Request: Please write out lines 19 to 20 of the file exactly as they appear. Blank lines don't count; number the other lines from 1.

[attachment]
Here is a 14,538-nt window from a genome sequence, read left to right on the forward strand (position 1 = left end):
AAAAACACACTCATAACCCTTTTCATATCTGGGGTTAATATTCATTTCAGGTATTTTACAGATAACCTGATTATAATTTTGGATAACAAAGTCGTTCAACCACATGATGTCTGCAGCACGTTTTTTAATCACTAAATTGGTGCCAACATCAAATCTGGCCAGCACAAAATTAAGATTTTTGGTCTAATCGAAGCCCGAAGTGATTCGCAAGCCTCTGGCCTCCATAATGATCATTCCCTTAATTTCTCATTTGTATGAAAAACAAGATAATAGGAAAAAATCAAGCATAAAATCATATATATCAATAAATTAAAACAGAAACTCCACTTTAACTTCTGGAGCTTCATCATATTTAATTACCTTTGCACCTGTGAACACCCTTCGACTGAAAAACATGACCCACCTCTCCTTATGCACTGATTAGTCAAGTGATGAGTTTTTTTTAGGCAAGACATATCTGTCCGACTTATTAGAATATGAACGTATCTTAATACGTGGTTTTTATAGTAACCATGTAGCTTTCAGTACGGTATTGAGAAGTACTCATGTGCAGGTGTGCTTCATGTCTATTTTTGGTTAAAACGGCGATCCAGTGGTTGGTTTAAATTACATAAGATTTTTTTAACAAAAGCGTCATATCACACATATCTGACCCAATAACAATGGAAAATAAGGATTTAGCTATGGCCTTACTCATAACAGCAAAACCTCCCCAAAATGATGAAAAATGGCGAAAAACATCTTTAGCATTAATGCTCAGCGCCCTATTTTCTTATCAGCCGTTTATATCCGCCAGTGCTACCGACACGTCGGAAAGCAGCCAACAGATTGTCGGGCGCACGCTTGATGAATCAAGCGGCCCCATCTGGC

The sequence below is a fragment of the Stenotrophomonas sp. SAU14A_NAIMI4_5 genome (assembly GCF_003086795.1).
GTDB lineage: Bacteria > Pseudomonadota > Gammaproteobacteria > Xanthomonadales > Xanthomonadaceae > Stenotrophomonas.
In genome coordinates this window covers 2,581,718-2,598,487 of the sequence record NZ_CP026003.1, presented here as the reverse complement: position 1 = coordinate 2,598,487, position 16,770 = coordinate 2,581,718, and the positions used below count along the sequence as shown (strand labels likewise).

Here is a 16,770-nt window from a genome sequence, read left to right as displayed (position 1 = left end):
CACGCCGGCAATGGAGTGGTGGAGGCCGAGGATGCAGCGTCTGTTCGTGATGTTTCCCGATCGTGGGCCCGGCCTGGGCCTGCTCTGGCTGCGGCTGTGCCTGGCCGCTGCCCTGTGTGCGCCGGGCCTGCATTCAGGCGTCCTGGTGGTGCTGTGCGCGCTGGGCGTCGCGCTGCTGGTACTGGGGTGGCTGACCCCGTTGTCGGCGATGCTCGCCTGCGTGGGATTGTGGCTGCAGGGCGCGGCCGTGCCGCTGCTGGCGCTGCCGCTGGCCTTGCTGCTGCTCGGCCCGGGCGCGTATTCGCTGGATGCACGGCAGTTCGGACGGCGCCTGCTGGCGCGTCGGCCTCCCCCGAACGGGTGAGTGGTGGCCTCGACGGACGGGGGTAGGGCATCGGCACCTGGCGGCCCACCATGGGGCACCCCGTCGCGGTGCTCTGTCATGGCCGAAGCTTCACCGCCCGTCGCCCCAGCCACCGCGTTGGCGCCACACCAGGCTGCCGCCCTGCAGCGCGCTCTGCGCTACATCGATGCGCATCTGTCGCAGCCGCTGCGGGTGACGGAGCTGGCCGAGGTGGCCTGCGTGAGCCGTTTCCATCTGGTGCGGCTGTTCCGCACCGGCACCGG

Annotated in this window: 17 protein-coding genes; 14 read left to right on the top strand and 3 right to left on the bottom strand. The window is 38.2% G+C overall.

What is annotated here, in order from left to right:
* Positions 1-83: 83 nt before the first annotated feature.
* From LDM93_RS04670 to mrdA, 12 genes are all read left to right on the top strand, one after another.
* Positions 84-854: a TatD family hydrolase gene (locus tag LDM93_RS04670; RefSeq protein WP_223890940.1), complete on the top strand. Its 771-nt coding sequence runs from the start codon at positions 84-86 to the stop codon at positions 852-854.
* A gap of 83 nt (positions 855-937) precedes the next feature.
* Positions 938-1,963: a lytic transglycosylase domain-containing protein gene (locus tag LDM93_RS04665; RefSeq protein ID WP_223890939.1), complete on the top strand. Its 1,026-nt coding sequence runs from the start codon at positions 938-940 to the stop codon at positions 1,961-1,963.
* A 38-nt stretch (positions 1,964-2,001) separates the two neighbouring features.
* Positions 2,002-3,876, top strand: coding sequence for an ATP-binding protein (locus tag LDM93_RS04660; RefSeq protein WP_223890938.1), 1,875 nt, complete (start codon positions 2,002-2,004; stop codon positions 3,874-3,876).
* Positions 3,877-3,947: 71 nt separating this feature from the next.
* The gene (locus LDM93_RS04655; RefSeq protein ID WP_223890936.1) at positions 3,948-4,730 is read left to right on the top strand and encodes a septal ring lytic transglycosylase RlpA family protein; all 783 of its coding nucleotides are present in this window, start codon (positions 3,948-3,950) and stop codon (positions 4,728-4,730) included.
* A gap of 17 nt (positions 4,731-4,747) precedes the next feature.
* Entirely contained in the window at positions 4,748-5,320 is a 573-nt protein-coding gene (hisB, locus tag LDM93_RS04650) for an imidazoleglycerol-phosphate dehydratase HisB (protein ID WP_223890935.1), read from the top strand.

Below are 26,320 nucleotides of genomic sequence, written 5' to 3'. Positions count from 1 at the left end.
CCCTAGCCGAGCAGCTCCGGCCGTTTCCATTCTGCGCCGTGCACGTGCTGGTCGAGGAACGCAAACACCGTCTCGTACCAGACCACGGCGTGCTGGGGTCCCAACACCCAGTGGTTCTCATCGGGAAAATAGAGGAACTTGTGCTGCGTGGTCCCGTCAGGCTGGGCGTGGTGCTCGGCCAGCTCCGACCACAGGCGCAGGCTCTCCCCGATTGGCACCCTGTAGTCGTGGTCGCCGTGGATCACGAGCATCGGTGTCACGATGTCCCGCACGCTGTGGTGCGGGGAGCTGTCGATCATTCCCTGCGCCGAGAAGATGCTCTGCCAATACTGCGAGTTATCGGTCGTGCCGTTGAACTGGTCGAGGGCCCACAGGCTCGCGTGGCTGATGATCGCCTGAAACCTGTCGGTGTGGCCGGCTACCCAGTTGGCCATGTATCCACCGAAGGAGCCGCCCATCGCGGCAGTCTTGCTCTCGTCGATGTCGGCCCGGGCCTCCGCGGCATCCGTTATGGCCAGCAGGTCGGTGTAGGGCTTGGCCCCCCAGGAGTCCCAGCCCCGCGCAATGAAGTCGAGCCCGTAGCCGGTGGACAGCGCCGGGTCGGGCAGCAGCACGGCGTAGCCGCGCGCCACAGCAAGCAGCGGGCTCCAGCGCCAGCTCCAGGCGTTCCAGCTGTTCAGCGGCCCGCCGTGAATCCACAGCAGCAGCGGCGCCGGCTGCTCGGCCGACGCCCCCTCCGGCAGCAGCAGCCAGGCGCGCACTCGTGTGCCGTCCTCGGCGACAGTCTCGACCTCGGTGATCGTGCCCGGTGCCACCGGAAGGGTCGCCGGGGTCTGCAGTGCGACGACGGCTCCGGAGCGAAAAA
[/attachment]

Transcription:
* A gap of 17 nt (positions 4,731-4,747) precedes the next feature.
* Entirely contained in the window at positions 4,748-5,320 is a 573-nt protein-coding gene (hisB, locus tag LDM93_RS04650) for an imidazoleglycerol-phosphate dehydratase HisB (protein ID WP_223890935.1), read from the top strand.